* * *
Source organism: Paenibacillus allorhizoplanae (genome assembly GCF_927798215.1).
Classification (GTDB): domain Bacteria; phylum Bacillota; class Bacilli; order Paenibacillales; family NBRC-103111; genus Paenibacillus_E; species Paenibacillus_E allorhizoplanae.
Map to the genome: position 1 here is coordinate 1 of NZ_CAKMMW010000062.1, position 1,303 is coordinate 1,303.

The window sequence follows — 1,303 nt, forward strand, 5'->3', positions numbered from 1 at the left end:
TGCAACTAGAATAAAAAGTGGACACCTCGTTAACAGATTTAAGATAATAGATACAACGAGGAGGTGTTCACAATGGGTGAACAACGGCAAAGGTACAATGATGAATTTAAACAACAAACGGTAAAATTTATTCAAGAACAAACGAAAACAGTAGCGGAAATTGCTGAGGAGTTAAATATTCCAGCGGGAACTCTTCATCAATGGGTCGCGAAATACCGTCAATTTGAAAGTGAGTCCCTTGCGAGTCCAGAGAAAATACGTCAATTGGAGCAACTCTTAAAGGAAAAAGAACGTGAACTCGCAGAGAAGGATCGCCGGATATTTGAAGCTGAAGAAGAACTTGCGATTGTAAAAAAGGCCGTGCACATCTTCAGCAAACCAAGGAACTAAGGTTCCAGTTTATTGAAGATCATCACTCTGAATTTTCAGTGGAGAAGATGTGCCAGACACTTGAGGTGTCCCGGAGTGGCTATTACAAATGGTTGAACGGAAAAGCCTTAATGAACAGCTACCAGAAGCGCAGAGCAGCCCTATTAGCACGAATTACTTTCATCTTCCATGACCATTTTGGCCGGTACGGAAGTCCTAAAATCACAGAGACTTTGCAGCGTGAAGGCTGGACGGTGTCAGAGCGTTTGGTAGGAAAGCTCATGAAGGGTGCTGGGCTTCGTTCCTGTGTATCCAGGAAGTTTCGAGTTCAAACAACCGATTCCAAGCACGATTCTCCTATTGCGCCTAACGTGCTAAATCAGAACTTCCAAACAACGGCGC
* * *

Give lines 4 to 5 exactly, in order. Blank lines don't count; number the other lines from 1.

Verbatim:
The window sequence follows — 1,303 nt, forward strand, 5'->3', positions numbered from 1 at the left end:
TGCAACTAGAATAAAAAGTGGACACCTCGTTAACAGATTTAAGATAATAGATACAACGAGGAGGTGTTCACAATGGGTGAACAACGGCAAAGGTACAATGATGAATTTAAACAACAAACGGTAAAATTTATTCAAGAACAAACGAAAACAGTAGCGGAAATTGCTGAGGAGTTAAATATTCCAGCGGGAACTCTTCATCAATGGGTCGCGAAATACCGTCAATTTGAAAGTGAGTCCCTTGCGAGTCCAGAGAAAATACGTCAATTGGAGCAACTCTTAAAGGAAAAAGAACGTGAACTCGCAGAGAAGGATCGCCGGATATTTGAAGCTGAAGAAGAACTTGCGATTGTAAAAAAGGCCGTGCACATCTTCAGCAAACCAAGGAACTAAGGTTCCAGTTTATTGAAGATCATCACTCTGAATTTTCAGTGGAGAAGATGTGCCAGACACTTGAGGTGTCCCGGAGTGGCTATTACAAATGGTTGAACGGAAAAGCCTTAATGAACAGCTACCAGAAGCGCAGAGCAGCCCTATTAGCACGAATTACTTTCATCTTCCATGACCATTTTGGCCGGTACGGAAGTCCTAAAATCACAGAGACTTTGCAGCGTGAAGGCTGGACGGTGTCAGAGCGTTTGGTAGGAAAGCTCATGAAGGGTGCTGGGCTTCGTTCCTGTGTATCCAGGAAGTTTCGAGTTCAAACAACCGATTCCAAGCACGATTCTCCTATTGCGCCTAACGTGCTAAATCAGAACTTCCAAACAACGGCGC